02 December 2011


Sir Ernest Shackleton, the famed Antarctic explorer, climbed in 1915 across then-unexplored South Georgia Island with two members of his shipwrecked expedition. Famished, freezing, thirsty, exhausted, and underequipped, their desperate journey was their last hope of reaching civilization (in the form of a whaling station on the other side of the ice-encrusted, mountainous island). There, they hoped to inform the outside world of their comrades who were stranded on Antarctica and needing a rescue.

In his excellent memoir, South, Shackleton recalled his perception of someone accompanying the men during their harrowing tramp:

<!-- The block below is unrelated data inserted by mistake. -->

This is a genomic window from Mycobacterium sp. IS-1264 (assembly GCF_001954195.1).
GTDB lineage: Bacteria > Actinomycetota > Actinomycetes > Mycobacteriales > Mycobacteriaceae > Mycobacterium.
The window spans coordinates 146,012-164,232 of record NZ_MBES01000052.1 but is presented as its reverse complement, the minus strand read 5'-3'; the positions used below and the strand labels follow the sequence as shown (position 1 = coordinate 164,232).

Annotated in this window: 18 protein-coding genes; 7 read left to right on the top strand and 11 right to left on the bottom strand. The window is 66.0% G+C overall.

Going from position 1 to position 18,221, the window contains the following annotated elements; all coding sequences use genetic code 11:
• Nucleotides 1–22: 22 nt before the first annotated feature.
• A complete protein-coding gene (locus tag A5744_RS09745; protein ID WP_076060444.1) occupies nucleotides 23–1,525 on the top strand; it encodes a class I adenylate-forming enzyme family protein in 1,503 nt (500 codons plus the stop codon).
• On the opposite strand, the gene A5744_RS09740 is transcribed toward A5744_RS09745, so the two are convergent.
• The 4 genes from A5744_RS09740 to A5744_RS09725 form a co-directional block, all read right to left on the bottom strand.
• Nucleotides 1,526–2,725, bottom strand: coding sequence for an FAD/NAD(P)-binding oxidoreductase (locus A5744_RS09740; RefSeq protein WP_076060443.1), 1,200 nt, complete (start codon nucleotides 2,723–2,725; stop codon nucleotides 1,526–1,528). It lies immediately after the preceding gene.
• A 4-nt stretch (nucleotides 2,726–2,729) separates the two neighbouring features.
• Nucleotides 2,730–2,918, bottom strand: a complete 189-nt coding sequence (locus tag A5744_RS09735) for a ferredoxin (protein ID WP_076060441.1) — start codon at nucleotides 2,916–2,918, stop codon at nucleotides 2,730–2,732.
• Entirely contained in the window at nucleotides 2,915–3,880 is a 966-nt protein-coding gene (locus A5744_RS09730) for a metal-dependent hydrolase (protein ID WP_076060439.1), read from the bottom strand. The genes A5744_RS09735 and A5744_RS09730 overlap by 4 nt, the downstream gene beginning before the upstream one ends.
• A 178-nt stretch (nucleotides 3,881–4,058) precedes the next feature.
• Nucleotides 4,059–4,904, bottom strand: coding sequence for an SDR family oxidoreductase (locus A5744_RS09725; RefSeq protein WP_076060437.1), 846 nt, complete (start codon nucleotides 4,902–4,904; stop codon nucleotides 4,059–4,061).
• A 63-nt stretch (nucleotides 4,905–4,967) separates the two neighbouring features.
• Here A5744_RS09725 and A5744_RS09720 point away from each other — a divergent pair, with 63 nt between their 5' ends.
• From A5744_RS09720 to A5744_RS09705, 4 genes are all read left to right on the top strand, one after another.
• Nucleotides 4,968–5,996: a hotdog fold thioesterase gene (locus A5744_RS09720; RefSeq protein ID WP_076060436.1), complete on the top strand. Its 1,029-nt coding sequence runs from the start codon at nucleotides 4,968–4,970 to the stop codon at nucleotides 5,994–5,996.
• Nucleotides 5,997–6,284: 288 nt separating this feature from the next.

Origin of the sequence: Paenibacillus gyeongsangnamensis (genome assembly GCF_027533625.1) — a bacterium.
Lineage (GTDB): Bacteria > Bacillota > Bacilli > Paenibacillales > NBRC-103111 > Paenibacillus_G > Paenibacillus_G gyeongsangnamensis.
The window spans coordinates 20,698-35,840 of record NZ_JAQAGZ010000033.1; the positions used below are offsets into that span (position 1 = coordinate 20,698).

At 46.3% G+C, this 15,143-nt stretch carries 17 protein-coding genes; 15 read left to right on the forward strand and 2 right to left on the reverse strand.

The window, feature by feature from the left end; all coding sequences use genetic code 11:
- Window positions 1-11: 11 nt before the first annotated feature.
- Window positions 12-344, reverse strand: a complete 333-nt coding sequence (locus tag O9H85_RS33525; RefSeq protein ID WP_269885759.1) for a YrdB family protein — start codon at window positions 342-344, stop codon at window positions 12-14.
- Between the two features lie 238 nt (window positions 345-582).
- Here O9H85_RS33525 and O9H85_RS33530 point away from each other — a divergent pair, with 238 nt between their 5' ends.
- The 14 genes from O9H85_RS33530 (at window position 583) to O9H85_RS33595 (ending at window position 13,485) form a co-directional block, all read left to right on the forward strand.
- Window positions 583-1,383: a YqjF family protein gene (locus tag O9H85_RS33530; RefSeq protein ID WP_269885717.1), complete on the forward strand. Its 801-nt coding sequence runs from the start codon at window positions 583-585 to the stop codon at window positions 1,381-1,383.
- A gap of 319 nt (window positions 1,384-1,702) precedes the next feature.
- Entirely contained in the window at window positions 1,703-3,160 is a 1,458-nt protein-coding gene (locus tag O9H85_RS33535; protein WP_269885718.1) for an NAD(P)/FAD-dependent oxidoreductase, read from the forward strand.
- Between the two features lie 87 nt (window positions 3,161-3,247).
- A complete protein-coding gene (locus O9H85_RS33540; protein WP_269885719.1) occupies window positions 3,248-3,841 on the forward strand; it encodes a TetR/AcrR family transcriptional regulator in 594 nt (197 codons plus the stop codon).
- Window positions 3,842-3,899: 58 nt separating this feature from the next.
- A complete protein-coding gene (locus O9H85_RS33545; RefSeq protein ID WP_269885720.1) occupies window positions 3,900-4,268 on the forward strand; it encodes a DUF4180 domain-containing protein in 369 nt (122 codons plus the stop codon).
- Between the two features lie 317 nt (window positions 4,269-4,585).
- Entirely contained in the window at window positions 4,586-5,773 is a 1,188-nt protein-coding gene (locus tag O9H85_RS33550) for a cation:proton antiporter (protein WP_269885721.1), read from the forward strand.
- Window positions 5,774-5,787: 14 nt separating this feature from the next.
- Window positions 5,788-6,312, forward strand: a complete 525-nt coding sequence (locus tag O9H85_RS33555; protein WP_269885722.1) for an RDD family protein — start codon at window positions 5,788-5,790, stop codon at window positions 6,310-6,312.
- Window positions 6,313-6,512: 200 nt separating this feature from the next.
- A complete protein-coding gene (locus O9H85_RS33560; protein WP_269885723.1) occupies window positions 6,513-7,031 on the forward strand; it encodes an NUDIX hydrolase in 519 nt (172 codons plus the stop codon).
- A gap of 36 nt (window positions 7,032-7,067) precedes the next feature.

I know that during that long and racking march of thirty-six hours over the unnamed mountains and glaciers of South Georgia it seemed to me often that we were four, not three. I said nothing to my companions on the point, but afterwards Worsley said to me, "Boss, I had a curious feeling on the march that there was another person with us." Crean confessed to the same idea. One feels "the dearth of human words, the roughness of mortal speech" in trying to describe things intangible.

Tonight, I was drawing a schematic of a left-to-right ventricular shunt (a type of heart defect) while working out a tough physiology problem. Staring back at me was a smiling Picasso-esque human face, accompanying me as I studied into the wee hours of the night:

I always dreamed of emulating a bold adventurer like Shackleton. Unfortunately, passing my medical school courses lacks the heroics of Shackleton's escape from the Antarctic ice and the eventual rescue of his entire expedition. At least I can dream up some parallels and pretend.